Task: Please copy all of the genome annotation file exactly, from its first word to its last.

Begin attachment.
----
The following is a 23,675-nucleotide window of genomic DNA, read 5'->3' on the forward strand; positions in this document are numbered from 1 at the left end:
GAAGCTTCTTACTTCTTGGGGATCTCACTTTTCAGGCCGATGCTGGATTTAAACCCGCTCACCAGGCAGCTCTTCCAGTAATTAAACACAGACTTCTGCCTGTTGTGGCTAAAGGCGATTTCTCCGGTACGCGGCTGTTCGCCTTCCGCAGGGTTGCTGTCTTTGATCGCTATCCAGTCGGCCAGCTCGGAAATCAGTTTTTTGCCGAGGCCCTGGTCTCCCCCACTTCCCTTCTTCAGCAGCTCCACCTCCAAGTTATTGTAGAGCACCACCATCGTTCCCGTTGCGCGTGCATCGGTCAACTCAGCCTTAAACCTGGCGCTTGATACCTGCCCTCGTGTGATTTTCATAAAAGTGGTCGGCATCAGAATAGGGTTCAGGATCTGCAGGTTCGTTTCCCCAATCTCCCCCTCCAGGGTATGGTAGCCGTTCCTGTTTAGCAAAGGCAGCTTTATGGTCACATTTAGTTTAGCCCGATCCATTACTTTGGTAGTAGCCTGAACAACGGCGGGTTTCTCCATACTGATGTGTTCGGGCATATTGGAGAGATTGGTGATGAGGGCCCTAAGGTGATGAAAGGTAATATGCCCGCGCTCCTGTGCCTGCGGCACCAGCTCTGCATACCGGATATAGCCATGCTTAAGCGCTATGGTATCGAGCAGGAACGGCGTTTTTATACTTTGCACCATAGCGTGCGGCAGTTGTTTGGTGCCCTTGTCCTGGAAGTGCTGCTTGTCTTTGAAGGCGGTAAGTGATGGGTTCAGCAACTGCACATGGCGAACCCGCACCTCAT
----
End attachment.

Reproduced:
The following is a 23,675-nucleotide window of genomic DNA, read 5'->3' on the forward strand; positions in this document are numbered from 1 at the left end:
GAAGCTTCTTACTTCTTGGGGATCTCACTTTTCAGGCCGATGCTGGATTTAAACCCGCTCACCAGGCAGCTCTTCCAGTAATTAAACACAGACTTCTGCCTGTTGTGGCTAAAGGCGATTTCTCCGGTACGCGGCTGTTCGCCTTCCGCAGGGTTGCTGTCTTTGATCGCTATCCAGTCGGCCAGCTCGGAAATCAGTTTTTTGCCGAGGCCCTGGTCTCCCCCACTTCCCTTCTTCAGCAGCTCCACCTCCAAGTTATTGTAGAGCACCACCATCGTTCCCGTTGCGCGTGCATCGGTCAACTCAGCCTTAAACCTGGCGCTTGATACCTGCCCTCGTGTGATTTTCATAAAAGTGGTCGGCATCAGAATAGGGTTCAGGATCTGCAGGTTCGTTTCCCCAATCTCCCCCTCCAGGGTATGGTAGCCGTTCCTGTTTAGCAAAGGCAGCTTTATGGTCACATTTAGTTTAGCCCGATCCATTACTTTGGTAGTAGCCTGAACAACGGCGGGTTTCTCCATACTGATGTGTTCGGGCATATTGGAGAGATTGGTGATGAGGGCCCTAAGGTGATGAAAGGTAATATGCCCGCGCTCCTGTGCCTGCGGCACCAGCTCTGCATACCGGATATAGCCATGCTTAAGCGCTATGGTATCGAGCAGGAACGGCGTTTTTATACTTTGCACCATAGCGTGCGGCAGTTGTTTGGTGCCCTTGTCCTGGAAGTGCTGCTTGTCTTTGAAGGCGGTAAGTGATGGGTTCAGCAACTGCACATGGCGAACCCGCACCTCAT